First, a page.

This is one of those albums people have been waiting years to hear. I know, because I'm one of them. We've been waiting. Waiting while a profusion of friends and strangers put out their albums. Where is it? we asked. When already? Because he'd already put out a great album of his guitar instrumentals. And he'd been promising - well, threatening, really - to put out an album of his songs for some time. The songs we know and love, those of us in the know. And we heard him talking - well, bragging, really - about getting hold of some of that fancy, digital recording equipment, and setting it up right in his home to make a down-home record. So when already?
Well, I'm happy to say that the time is now, and Cocomo is here at long last. And like everything the guy in the hat does, it's a fine piece of work. It's got all his greatest hits, and what's more, he does them justice. Cocomo's production, like all its other elements, is delicately measured, grounded on Coberly's soulful singing and intrepid twelve and six-string guitar work, and peppered with poignant vocal and instrumental embellishments, such as Deborah Vitek's beautiful oboe and English horn on "Unprotected Heart," Will Hollis' Hammond organ on "Where Did My Hope Go," Chad Watson's mandolin on "Mabel," Bobby Malone's keyboards on "Bad Ideas," and an especially inspired Irish flute flourish by the man himself at the end of "Where Did My Hope Go." This is good stuff.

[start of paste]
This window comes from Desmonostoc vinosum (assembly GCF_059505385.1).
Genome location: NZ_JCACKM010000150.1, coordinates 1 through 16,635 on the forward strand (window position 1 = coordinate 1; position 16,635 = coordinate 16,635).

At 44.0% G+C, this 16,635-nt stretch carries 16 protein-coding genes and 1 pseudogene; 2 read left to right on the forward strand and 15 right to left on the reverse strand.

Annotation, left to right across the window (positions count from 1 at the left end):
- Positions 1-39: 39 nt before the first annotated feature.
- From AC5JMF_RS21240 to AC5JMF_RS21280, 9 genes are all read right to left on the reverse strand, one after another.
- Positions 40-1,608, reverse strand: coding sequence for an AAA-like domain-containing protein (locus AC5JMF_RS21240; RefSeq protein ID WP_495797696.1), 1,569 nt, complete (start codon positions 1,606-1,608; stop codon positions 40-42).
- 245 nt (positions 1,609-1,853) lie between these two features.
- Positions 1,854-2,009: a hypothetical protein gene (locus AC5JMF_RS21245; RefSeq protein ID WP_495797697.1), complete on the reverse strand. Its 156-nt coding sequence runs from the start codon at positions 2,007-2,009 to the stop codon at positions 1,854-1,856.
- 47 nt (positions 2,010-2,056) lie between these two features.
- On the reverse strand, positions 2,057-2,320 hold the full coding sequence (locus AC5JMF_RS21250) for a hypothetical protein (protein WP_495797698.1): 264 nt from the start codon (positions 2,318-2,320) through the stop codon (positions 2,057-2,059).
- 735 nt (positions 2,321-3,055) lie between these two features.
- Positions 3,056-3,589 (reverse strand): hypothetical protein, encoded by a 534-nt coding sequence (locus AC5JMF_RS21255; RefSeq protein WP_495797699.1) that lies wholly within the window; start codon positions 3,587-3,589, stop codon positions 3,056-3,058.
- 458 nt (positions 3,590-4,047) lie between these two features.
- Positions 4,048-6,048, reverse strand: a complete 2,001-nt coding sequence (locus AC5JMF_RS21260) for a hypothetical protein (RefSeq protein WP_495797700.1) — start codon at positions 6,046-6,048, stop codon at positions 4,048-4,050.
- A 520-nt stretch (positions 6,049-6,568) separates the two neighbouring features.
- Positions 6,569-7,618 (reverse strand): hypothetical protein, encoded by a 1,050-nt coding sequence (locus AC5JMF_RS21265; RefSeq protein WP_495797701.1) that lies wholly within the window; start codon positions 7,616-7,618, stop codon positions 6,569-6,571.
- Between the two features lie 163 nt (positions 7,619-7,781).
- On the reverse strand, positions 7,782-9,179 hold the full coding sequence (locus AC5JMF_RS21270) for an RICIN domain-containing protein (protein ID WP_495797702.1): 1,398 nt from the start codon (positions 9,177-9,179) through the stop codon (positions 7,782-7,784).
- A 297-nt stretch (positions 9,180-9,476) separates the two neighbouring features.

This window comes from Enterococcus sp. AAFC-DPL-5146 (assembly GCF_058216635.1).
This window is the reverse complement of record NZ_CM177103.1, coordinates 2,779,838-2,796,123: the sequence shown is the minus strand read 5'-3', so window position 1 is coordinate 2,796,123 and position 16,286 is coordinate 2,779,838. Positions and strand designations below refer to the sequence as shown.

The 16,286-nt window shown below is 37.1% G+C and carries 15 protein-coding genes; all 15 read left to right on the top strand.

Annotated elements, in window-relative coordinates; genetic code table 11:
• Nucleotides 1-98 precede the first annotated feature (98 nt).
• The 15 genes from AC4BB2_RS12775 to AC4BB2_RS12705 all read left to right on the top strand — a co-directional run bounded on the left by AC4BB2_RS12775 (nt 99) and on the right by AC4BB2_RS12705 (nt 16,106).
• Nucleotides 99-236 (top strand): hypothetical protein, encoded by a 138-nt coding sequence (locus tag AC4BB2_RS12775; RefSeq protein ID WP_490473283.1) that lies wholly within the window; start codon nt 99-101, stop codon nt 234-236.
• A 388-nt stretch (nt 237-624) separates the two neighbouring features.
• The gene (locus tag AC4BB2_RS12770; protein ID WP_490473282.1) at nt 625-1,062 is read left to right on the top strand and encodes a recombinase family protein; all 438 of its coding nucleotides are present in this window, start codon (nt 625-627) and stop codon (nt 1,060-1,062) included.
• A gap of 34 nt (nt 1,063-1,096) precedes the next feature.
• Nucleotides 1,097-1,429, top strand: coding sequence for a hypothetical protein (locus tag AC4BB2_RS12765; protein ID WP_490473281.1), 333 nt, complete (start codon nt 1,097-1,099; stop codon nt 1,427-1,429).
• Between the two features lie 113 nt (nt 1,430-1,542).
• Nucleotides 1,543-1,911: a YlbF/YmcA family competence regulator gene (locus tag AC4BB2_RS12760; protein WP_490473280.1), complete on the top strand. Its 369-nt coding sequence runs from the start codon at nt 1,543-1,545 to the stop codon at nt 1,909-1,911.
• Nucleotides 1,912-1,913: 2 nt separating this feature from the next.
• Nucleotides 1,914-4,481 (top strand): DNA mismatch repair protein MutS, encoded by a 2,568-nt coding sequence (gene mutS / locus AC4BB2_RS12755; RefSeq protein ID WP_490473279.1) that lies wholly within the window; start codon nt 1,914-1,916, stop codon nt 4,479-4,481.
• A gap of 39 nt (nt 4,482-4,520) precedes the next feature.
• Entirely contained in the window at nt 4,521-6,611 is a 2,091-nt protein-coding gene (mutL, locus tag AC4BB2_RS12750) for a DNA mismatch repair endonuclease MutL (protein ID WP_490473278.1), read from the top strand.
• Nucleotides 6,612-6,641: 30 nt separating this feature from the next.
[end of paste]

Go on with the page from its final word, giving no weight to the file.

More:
It all goes to show that old sayings are often true. Especially the one that says greatness can't be rushed. And the one that says good things are worth waiting for. Also those ones about spilled milk and unhatched chickens and all, but I'm not so sure how they relate. What matters here is that the guy in the hat took the time to get it right. And it was worth the wait.
Paul Zollo is a songwriter and author. He has done in depth songwriting interviews with scores of writers, including Bob Dylan, Paul Simon, Tom Petty, and Neil Young (see the book: Songwriters On Songwriting). He has contributed album liner notes to Paul Simon and Laura Nyro, among others.
REAL AUDIO SOUND BYTES
The first 4 are from Cocomo; "Chase" and "Turnpike" are from The Great 12 String Adventure
|Flypaper Highway||If You Leave Before Me||Bad Ideas|
|Where Did My Hope Go||Chase||Turnpike|